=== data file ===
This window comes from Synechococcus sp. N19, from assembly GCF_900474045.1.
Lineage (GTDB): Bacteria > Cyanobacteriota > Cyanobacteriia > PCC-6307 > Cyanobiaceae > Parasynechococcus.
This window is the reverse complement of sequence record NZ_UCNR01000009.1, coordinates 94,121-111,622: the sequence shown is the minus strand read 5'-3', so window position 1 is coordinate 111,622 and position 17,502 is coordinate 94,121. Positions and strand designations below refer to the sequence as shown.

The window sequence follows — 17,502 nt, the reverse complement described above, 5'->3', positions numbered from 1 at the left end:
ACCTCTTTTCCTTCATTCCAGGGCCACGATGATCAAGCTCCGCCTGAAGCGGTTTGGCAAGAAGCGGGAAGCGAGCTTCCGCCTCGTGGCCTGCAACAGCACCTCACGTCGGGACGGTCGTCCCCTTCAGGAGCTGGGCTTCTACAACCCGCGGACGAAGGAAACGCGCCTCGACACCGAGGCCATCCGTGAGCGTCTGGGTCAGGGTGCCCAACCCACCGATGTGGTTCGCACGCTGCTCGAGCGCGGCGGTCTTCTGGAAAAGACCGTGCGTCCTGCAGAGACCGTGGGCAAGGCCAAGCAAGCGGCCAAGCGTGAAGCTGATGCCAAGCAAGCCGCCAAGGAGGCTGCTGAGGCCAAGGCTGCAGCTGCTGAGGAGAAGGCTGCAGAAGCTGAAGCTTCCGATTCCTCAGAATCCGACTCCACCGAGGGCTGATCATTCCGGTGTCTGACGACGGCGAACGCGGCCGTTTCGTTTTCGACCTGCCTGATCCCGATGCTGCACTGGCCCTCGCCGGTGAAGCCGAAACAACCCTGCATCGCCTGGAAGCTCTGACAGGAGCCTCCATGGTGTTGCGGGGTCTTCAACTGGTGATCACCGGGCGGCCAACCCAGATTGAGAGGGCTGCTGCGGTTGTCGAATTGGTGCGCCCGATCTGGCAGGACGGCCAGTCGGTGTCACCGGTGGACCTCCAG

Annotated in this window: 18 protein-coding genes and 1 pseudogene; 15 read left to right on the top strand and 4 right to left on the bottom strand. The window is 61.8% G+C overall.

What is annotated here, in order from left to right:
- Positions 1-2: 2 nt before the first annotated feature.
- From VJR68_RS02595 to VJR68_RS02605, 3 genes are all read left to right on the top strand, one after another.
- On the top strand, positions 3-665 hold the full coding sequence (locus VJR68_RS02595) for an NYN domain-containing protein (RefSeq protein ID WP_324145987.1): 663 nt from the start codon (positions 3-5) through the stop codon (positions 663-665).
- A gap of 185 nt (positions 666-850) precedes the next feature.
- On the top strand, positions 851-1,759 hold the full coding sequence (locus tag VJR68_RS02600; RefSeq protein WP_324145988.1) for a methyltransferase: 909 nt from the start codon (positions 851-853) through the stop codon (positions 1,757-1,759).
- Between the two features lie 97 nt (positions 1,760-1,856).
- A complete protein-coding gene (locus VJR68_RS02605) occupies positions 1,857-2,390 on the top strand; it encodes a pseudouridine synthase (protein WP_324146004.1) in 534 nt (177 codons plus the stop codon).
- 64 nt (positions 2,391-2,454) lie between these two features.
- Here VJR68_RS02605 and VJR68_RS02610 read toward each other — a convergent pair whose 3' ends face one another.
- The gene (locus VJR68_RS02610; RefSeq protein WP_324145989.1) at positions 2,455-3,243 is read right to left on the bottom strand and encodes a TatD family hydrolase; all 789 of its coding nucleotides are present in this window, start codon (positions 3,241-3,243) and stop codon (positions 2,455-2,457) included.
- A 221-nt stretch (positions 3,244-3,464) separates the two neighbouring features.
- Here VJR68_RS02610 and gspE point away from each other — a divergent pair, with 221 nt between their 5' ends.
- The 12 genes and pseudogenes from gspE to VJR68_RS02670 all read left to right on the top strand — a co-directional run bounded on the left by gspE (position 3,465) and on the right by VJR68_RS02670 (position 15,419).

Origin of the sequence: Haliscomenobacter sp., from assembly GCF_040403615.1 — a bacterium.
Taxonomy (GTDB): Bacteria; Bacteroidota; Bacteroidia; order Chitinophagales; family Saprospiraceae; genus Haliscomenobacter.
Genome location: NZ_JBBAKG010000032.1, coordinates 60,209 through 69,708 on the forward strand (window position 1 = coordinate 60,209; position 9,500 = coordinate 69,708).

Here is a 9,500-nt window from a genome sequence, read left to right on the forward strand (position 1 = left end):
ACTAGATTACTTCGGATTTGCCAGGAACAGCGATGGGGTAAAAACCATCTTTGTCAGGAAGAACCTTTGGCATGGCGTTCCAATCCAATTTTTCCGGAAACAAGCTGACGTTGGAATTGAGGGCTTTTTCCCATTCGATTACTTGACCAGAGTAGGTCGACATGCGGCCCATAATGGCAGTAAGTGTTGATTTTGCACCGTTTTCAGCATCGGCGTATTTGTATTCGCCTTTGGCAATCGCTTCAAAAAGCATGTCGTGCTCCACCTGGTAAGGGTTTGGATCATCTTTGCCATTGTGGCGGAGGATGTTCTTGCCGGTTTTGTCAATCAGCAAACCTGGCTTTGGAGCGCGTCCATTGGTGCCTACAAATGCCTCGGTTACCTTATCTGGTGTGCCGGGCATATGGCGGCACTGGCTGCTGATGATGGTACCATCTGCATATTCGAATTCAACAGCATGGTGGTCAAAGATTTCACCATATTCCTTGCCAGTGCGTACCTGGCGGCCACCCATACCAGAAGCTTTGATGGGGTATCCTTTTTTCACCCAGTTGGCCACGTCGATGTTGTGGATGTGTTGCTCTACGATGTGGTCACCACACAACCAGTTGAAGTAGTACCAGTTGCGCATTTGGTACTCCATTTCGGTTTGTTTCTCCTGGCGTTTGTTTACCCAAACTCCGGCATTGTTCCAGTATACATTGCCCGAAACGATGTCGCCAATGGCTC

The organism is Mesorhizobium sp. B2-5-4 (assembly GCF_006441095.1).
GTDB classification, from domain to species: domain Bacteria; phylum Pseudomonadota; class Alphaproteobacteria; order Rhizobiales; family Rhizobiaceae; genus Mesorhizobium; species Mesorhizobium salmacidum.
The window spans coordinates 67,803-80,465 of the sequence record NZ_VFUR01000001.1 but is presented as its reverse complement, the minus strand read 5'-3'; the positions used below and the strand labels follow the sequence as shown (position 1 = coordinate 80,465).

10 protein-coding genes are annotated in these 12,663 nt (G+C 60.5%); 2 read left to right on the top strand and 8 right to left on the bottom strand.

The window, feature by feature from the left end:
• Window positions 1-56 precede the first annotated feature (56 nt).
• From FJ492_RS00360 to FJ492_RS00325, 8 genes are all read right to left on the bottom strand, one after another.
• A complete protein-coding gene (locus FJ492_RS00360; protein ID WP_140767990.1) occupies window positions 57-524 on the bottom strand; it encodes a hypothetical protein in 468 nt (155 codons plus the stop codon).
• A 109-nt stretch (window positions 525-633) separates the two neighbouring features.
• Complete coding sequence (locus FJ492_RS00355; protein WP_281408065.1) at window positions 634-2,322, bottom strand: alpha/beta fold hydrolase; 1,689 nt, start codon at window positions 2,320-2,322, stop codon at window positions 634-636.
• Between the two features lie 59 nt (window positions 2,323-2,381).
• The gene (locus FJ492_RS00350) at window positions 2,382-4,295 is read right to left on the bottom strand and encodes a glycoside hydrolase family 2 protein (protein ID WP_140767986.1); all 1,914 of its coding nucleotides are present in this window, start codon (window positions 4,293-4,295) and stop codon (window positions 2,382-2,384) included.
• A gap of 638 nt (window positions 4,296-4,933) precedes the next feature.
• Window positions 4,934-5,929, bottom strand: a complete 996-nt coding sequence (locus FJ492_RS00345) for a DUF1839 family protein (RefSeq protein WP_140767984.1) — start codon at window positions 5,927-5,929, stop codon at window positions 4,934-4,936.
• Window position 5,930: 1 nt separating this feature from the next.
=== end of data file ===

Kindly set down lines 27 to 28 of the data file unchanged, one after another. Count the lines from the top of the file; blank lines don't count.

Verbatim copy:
GTDB classification, from domain to species: domain Bacteria; phylum Pseudomonadota; class Alphaproteobacteria; order Rhizobiales; family Rhizobiaceae; genus Mesorhizobium; species Mesorhizobium salmacidum.
The window spans coordinates 67,803-80,465 of the sequence record NZ_VFUR01000001.1 but is presented as its reverse complement, the minus strand read 5'-3'; the positions used below and the strand labels follow the sequence as shown (position 1 = coordinate 80,465).